The holidays are a pretty popular time to snag a seasonal job. Retailers tend to need more hands on deck to deal with increased foot traffic, and consumers tend to need more spending money. Everybody wins.
But once you do start that seasonal gig, you may be inclined to simply do the bare minimum, collect your weekly paycheck, and call it a day. After all, what's the point of hustling when you're talking about a job that'll probably last two months at most?
The reality, however, is that rocking your seasonal job could set the stage for other types of career-related success. Here are three in particular that should motivate you to give that gig your all.
1. It could pave the way to full-time employment
Many people sign up for seasonal jobs thinking they'll work through the holidays and then move on. But you never know when a temporary gig could evolve into a more long-term opportunity. Imagine you're hired as a cashier for the holidays at a local store, but you do such an awesome job that your boss offers you a full-time assistant-manager role after your initial stint is done. It can happen, so don't just assume you'll part ways with your seasonal employer once the holidays wrap up.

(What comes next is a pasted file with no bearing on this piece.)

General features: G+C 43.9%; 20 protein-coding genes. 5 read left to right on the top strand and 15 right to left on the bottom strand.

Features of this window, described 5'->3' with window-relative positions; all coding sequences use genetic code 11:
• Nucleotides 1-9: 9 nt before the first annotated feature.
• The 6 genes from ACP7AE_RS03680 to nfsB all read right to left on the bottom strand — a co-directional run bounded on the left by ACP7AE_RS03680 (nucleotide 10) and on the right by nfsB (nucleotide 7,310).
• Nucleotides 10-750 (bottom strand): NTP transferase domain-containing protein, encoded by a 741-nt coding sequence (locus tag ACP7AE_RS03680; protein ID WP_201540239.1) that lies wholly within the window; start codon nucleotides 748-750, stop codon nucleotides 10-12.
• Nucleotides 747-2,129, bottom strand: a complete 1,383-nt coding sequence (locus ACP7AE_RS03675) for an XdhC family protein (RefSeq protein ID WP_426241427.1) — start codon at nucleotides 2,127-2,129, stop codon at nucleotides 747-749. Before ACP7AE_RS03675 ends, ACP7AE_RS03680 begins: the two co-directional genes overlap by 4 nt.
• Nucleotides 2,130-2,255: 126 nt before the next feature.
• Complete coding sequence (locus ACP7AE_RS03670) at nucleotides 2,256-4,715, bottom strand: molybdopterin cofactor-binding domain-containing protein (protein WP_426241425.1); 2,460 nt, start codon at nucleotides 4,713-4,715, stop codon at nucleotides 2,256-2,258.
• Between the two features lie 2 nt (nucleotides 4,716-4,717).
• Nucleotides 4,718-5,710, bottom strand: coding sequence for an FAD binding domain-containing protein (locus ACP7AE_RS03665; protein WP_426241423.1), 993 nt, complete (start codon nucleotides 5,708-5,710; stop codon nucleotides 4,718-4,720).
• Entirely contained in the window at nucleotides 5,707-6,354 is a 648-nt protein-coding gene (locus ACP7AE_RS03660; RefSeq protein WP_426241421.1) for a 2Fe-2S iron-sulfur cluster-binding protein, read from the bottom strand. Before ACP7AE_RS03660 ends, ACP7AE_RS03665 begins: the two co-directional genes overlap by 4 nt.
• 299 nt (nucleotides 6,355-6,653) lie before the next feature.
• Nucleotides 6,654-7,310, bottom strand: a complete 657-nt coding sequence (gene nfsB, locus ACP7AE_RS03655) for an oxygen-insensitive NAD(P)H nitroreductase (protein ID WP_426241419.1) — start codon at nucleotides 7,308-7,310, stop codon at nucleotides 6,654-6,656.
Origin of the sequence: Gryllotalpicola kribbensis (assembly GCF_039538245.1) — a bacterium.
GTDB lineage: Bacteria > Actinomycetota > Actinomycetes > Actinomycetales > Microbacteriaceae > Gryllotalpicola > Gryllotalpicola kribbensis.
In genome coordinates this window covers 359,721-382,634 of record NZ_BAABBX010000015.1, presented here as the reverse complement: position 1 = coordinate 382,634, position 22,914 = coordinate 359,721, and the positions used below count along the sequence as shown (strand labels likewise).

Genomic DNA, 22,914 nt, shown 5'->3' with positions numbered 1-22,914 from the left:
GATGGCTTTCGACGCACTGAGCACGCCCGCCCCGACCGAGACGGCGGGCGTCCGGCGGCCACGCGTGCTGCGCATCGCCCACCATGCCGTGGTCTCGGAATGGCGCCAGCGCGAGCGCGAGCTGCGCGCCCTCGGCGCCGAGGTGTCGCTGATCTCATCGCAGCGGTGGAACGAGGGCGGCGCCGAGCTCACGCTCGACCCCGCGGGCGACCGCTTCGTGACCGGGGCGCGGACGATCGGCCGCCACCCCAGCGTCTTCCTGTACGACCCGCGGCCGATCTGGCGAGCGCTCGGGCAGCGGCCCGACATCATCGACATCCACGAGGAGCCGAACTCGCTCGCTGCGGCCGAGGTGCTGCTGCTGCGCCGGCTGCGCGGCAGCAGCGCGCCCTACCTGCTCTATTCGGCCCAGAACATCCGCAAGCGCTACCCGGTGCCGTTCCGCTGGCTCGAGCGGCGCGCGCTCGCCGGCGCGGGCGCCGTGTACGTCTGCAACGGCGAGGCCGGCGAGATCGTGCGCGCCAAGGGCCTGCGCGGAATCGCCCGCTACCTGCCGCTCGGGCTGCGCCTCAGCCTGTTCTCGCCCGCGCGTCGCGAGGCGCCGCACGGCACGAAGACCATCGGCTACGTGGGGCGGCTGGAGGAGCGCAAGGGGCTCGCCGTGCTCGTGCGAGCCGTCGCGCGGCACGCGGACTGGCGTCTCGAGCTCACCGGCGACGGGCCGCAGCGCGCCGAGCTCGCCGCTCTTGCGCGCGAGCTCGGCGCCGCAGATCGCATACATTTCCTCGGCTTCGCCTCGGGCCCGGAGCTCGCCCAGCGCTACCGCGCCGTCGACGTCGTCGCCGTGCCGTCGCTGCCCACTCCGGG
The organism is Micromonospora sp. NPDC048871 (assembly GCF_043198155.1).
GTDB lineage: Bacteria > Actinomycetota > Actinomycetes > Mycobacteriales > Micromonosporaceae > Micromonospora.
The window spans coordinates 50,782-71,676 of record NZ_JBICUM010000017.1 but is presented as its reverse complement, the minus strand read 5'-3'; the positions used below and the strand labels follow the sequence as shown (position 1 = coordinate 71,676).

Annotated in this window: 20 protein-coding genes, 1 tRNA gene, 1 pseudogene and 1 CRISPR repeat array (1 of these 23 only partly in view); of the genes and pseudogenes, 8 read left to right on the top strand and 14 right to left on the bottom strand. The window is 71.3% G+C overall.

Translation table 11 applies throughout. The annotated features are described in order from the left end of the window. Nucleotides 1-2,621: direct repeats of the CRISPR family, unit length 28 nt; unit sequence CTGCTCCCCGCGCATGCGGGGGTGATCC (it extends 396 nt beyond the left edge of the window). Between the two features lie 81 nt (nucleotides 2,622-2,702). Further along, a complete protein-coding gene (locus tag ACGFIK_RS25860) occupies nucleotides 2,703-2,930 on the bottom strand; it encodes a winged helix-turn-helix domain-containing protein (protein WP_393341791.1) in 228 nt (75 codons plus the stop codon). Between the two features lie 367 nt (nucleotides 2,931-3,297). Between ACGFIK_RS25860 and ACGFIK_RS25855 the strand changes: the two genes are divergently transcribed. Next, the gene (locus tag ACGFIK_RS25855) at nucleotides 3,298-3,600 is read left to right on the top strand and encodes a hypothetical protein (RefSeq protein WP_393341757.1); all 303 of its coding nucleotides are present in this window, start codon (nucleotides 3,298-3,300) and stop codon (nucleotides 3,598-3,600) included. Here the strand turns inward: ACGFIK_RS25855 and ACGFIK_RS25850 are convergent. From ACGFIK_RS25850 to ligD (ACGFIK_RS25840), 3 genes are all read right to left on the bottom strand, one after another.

2. You might score a solid reference
If you've ever applied to a job before, you've probably been asked to provide professional references who can speak to your abilities and reliability. Well, doing well at a seasonal job is a great way to add another name to your list. The better a job you do at that gig, the more likely you are to secure a raving endorsement from your boss. And you never know when that might come in handy.
3. You could gain valuable experience
Even if your seasonal job doesn't relate directly to your field, you never know what skills you might pick up from it along the way. If you take a temporary gig that has you interacting regularly with customers, you might gain some important diplomacy skills. If you're put in a team environment, you might boost your communication skills. And if you're placed in a role that requires you to juggle multiple responsibilities, you might gain some essential time-management skills. All of these things will better position you to get a full-time job, so it pays to take that seasonal gig seriously and do your very best at it.
It's easy to regard a seasonal job as a quick way to scrounge up extra cash, but clearly, there's lots to be gained by working your hardest at it. Remember, too, that if you do a great job, your manager might give you priority when it comes to picking up extra or more desirable shifts. So even if the longer-term perks discussed above don't come into play, you're apt to benefit more from that job in the short term by showing up with a positive attitude and an impressive work ethic.